Oh, would that my mind could let fall its dead ideas, as the tree does it withered leaves! –Andrè Gide

In early 2012 when I decided to write and post I took some time to emerge a guiding statement.  The statement that emerged into my consciousness is the one that appears at the top of this blog: A tribute to Robert K. Greenleaf’s Legacy: Consciousness, Character, Conduct.  For me, these three concepts capture Greenleaf’s Legacy.

In his writings, Greenleaf is clear.  His primary focus was on the servant theme.  The servant, for Greenleaf, was not a role; the ‘leader’ is a role that can and will go away.  For Greenleaf, the servant is who one is at one’s core.  The leader, whether by situation or role, is rooted in ‘doing.’  The servant is rooted in ‘being’ – who one is at one’s core.  This ‘being’ cannot be taken away; it can, however, be ‘given up’ or ‘transformed’ by the person.

As is his wont, Greenleaf ups the challenge.  Greenleaf views any organized group as an organic, not inorganic (think: mechanical), living organism.  Hence, as a living organism it is capable of developing (becoming more complex and of a higher order – we call this evolution or at the extreme, transformation).  Thus, the ‘Institution’ can also become a ‘servant’ – at the ‘core of its being’ the institution can also become a servant, first.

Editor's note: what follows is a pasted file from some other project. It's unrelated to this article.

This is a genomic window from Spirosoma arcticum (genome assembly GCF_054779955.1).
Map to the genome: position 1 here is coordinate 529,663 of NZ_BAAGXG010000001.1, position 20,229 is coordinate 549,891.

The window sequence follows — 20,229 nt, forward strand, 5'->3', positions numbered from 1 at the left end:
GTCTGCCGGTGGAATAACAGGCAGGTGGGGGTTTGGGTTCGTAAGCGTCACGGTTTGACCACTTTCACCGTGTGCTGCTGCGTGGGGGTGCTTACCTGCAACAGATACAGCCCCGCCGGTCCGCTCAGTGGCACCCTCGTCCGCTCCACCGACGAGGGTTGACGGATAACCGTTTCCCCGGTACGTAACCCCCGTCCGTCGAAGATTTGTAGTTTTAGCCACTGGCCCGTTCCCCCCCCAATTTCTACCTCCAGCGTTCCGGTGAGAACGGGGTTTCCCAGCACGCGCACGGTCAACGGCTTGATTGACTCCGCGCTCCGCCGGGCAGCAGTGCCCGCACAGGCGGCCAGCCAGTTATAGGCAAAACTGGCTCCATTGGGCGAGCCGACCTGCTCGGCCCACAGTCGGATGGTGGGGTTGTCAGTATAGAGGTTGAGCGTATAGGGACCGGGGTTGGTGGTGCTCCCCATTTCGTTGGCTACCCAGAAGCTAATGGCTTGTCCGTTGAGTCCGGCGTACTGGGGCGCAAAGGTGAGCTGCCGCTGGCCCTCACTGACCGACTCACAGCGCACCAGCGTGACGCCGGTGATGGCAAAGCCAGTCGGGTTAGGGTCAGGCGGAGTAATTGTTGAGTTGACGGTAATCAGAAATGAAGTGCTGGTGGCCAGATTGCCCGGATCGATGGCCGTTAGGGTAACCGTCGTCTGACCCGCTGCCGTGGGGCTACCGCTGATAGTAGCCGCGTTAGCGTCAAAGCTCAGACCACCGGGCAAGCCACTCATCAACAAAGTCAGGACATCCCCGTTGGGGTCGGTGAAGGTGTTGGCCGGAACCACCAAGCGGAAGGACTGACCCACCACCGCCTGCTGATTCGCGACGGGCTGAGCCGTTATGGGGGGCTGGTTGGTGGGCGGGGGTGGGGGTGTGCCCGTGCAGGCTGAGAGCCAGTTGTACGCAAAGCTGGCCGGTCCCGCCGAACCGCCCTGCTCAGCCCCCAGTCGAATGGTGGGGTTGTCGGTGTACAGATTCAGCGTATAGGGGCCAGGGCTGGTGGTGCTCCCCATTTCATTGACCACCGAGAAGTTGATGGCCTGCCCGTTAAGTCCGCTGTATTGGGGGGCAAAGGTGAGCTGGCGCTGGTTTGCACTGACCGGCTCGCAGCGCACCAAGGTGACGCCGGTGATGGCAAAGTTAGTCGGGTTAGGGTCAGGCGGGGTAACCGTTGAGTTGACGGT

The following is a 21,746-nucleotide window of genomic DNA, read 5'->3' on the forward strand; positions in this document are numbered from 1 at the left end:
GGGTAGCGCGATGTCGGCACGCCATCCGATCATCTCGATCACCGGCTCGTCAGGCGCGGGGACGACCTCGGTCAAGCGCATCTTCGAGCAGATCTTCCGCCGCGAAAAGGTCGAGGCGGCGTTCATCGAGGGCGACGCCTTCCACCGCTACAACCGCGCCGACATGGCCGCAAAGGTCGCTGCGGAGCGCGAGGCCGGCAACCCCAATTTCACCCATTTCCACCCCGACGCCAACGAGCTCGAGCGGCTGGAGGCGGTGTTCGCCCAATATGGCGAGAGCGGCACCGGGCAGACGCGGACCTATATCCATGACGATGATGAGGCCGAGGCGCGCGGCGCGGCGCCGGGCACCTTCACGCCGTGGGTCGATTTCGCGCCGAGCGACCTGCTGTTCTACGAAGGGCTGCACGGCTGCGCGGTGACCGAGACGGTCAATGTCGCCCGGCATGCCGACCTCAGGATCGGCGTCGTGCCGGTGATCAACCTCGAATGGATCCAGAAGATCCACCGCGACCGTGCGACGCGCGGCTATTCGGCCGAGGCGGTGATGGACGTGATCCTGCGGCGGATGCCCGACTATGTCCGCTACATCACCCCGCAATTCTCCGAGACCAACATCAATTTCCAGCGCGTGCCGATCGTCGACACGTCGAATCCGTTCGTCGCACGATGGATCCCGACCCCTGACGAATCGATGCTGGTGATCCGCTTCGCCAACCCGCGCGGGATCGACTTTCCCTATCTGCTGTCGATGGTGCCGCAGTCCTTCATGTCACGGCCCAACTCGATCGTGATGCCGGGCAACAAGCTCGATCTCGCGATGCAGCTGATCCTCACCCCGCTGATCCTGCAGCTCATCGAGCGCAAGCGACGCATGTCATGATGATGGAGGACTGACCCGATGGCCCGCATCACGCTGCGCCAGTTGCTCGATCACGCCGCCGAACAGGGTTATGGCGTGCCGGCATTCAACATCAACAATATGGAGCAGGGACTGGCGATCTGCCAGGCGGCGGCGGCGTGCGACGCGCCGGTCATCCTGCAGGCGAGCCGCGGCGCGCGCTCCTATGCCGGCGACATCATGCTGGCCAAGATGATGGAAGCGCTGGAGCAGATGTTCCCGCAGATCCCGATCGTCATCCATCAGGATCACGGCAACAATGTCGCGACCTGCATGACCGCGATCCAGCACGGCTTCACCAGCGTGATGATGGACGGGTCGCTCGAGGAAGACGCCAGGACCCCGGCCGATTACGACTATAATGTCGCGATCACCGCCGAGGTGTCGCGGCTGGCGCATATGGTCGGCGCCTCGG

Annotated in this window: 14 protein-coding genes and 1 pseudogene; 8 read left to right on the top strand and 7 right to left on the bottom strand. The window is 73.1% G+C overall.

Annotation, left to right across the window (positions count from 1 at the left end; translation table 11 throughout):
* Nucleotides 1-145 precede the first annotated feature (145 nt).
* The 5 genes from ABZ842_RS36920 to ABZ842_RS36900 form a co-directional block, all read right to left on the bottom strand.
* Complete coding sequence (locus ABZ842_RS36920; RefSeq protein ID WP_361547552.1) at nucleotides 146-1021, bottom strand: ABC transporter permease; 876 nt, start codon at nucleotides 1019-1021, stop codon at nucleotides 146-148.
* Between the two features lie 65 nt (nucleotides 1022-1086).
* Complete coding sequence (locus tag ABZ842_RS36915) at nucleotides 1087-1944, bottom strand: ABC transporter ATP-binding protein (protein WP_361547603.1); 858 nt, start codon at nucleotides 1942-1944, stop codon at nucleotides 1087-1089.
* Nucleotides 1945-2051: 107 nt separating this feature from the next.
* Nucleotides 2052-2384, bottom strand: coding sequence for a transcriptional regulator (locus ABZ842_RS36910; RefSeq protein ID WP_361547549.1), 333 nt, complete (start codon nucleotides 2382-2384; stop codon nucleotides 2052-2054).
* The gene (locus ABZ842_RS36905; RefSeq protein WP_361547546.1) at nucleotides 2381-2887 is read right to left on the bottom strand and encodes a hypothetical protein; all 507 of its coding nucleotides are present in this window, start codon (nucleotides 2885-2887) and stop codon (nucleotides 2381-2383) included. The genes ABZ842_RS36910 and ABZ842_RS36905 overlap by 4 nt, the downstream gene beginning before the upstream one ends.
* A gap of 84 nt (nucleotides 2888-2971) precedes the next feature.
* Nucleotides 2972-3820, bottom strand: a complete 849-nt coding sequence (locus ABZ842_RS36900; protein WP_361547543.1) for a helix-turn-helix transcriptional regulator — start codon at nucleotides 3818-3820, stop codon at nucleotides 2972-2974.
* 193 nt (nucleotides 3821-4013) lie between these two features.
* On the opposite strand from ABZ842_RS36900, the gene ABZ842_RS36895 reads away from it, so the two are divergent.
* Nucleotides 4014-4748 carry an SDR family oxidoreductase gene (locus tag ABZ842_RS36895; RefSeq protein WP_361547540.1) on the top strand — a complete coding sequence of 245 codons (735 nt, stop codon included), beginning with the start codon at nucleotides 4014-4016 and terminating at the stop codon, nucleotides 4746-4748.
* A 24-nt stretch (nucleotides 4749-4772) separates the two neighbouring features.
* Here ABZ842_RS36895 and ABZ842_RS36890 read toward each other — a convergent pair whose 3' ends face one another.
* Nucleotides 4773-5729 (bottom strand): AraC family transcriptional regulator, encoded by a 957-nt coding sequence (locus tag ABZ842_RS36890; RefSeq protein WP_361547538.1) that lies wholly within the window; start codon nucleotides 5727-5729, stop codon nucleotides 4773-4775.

Greenleaf was, and continues to be, counter-cultural.  We in the West are rooted in the mechanical metaphor (thanks to the Industrial Revolution).   We had expanded this metaphor and in the 1920s we added – and eventually embedded into our consciousness – another metaphor: The Banking Metaphor.

So, today, if one were to pay attention to our word choice we hear people referred to as ‘cogs’ (a term still popular) but more likely they will be referred to as: resources, assets, or commodities.  When they lose their value they are cashed in or traded.  As a Culture of consumers our institutions, more so today than ever before, consume their resources, assets, and commodities.

Greenleaf offers us, in addition to servant, two other metaphors: Community and Garden (again, living, developing, organic systems).

By the by, in our Culture, we have also added – actually combined – two additional metaphors: sports & war.  We freely interchange these two metaphors – which is scary in itself.  During the First Gulf War, the General who spoke to us every day, via television and radio, employed a ‘sports metaphor’ to describe the war.  We, for the most part, did not question his choice for we knew what he was talking about (war was a sport).  As a contrast, in Indiana at the same time we had a famous basketball coach who was called ‘The General’ and when he talked about a game he used ‘war words’ and, again, we all knew what he was talking about: ‘Sports is War!’  The implications seem to elude us, even today.

Because Greenleaf’s concept is organic, developmental, evolutionary, and transformative it is crucial for us who want to understand and embrace his concept to understand his ‘Legacy’: Consciousness, Character, Conduct.

Our life is what our thoughts make it. –Marcus Aurelius

Here is one of my favorite photos of Greenleaf.

Robert K. Greenleaf


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